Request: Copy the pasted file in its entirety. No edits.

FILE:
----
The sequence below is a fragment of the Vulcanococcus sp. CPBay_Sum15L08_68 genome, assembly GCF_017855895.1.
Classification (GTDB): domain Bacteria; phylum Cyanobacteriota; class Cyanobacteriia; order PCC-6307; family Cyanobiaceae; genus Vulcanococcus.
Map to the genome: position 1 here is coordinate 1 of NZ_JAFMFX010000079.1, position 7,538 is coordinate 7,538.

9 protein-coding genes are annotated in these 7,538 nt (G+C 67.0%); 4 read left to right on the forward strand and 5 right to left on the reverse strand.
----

The sequence below is a fragment of the Vulcanococcus sp. CPBay_Sum15L08_68 genome, assembly GCF_017855895.1.
Classification (GTDB): domain Bacteria; phylum Cyanobacteriota; class Cyanobacteriia; order PCC-6307; family Cyanobiaceae; genus Vulcanococcus.
Map to the genome: position 1 here is coordinate 1 of NZ_JAFMFX010000079.1, position 7,538 is coordinate 7,538.

9 protein-coding genes are annotated in these 7,538 nt (G+C 67.0%); 4 read left to right on the forward strand and 5 right to left on the reverse strand.